And then the other critical thing coming out of the G20, as I mentioned in my opening comments, was getting every country to sign up to 1.5.  Now, just signing up to 1.5 obviously doesn’t get the job done; you actually have to take the action to make that real.  But the fact of that commitment, I think, actually creates the foundation for COP then, over the course of the next several days, to generate the needed action to close the gap between that ambition and where we are today.

Q    Jake, the COP26 president said that this COP is the last best hope to reach the 1.5 target.  Does the President view it that way, in those historic terms?  How does he see this summit?

MR. SULLIVAN:  Look, I think if you are the president of a conference of this magnitude, it’s your job to get people focused on the stakes and the urgency.  And so, it’s — it’s perfectly understandable that he would frame it in those terms.  But it is also critical for us to recognize that the work is going to have to continue after everyone goes home from Glasgow. 

I believe that this summit provides an incredibly important opportunity for us to get sufficient commitments and sufficient momentum that we are building across the course of this decisive decade.  But we’re going to have to come back in ’22, ’23, ’24, ’25, ’26, ’27, ’28, ’29, and ’30 to ultimately be able to achieve what’s necessary to achieve. 

So, I think we cannot afford to falter in terms of making meaningful progress and building meaningful momentum here, but this is not the end of the race.  It is an important way station along a race that will continue beyond Glasgow.

Q    Has it been more difficult for the President to talk about what’s in the Build Back Better plan and his infrastructure legislation without having those actually passed and signed into law?

MR. SULLIVAN:  The President talks with great — honestly, with pride and with specificity world — to world leaders about all of the elements of those bills that relate to climate: hundreds of billions of dollars, the largest investment in the history of the world, as he said last night. 

And what we have found over the course of this weekend is that world leaders are a sophisticated bunch.  They well understand that the legislative process takes time, legislative text needs finalizing, votes need to be cast.  But there is a significant expectation that this can and will happen, and it can and will happen in the near term. 

And so, there’s no one out there right now saying, “Well, I guess since the — the ink’s not dry on the bill or the vote hasn’t been cast, the U.S. isn’t going to make these commitments.”  The world has the expectation we will.  There is excitement about that.  There is energy around that.  And so, I don’t think that it has stood in the way of the President being able to look the whole world in the eye and say, “The U.S. is doing its part.”

Q    Jake, are there any other announcements that the President or that the U.S. in general is going to make at COP that we should have on our radar?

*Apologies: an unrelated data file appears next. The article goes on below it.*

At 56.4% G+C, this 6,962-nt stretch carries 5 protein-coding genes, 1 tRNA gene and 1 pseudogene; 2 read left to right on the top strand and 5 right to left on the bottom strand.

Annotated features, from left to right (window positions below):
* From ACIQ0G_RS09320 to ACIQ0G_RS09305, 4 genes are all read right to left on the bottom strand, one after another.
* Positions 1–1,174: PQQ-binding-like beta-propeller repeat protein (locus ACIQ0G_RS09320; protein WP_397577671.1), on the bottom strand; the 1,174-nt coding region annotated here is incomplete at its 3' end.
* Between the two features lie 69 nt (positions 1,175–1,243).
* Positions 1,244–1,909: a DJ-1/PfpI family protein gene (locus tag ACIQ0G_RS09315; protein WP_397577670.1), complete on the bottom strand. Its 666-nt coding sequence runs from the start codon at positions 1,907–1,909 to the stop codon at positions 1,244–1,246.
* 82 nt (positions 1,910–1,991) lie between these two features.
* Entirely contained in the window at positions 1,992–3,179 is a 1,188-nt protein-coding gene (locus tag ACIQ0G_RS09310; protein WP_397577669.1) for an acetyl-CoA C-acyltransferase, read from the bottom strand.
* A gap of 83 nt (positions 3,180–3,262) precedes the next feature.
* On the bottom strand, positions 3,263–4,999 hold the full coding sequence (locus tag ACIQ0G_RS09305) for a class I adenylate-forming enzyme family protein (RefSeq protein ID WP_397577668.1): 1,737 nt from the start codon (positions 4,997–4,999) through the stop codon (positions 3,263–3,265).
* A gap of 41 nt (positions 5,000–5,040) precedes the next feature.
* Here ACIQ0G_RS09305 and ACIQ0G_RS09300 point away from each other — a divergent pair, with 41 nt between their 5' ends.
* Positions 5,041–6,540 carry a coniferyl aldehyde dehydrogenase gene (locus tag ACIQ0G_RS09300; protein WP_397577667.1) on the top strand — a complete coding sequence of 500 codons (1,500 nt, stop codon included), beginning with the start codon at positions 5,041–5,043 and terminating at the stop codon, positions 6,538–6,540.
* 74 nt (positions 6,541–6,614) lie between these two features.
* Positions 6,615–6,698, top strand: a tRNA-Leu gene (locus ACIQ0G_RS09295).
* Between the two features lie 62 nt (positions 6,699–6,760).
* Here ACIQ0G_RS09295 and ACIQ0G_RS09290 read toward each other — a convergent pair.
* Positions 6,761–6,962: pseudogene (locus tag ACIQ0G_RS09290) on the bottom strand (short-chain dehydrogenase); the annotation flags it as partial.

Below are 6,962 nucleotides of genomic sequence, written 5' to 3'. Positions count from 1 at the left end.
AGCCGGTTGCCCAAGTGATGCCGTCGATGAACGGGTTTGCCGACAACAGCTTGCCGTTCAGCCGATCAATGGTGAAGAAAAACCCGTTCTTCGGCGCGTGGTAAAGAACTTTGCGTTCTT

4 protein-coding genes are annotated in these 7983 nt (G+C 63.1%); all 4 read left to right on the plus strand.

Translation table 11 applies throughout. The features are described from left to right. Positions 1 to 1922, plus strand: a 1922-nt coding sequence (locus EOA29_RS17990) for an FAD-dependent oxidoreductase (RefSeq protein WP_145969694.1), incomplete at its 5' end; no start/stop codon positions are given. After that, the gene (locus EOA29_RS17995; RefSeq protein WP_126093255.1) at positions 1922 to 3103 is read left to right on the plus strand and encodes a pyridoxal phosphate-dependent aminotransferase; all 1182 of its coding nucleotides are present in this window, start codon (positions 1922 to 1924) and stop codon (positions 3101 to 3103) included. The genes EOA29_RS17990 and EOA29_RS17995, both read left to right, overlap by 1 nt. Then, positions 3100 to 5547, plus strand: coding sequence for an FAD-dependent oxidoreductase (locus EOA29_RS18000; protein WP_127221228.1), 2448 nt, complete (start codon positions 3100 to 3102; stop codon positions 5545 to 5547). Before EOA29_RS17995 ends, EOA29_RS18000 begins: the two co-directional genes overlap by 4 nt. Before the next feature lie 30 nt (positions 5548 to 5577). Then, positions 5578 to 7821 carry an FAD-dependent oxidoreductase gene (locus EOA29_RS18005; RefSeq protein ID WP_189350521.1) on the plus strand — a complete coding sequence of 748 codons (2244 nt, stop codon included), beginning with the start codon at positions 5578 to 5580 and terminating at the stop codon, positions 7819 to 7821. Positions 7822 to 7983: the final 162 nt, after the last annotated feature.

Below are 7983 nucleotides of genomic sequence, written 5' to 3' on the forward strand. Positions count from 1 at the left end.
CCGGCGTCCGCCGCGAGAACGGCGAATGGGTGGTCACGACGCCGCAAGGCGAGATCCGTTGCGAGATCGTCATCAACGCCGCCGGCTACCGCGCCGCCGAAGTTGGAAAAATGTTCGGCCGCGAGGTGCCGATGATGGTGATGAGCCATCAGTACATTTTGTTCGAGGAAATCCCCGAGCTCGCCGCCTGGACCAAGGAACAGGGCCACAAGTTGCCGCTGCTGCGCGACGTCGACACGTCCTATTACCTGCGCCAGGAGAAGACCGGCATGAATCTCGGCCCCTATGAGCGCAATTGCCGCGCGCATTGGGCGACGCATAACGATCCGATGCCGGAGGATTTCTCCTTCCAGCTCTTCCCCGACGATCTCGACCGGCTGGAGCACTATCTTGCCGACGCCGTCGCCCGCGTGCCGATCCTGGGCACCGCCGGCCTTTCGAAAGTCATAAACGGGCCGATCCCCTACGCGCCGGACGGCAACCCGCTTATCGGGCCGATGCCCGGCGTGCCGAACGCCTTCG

And if I could ask you one question unrelated to climate, what is —

MR. SULLIVAN:  Yeah.  Just on that —

Q    Go ahead.

MR. SULLIVAN:  We will — there’ll be a factsheet today and another one tomorrow with some more specific commitments, initiatives, and other things that we’ll get to you so that you’ve got the detail on them. 

Q    What kind of commitments?

MR. SULLIVAN:  So, for example, we will lay out in detail this adaptation initiative — this PREPARE initiative which is going to be a major new Biden administration program on adaptation globally.  And there are others as well, which I’ll either — we’ll get Secretary Kerry or someone else to walk through with you guys the precise details on them so you have them.

Q    Okay.  And then on the other topic, are you tracking and what is your level of concern about Russian troops gathering again at the border of Ukraine?

MR. SULLIVAN:  We had the opportunity to consult over this past weekend with key allies and partners on the issue of Ukraine and ensuring that we’re defending Ukraine’s — or supporting Ukraine’s sovereignty and territorial integrity.  We’ll continue to monitor the situation closely.  And I don’t have anything else to add at this point.

Q    A question on Iran: When you go back to negotiations with Iran, is the United States willing to take the nuclear program in isolation, or should these talks also include its missile program, its attacks through proxies — should not be part of the negotiations?

MR. SULLIVAN:  Our approach has been to try to get back on a compliance-for-compliance basis into the JCPOA, which means focusing on that set of issues and then using that as a baseline, a foundation for dealing with the full range of concerns we have about Iran’s approach, including its missile programs, including regional activities.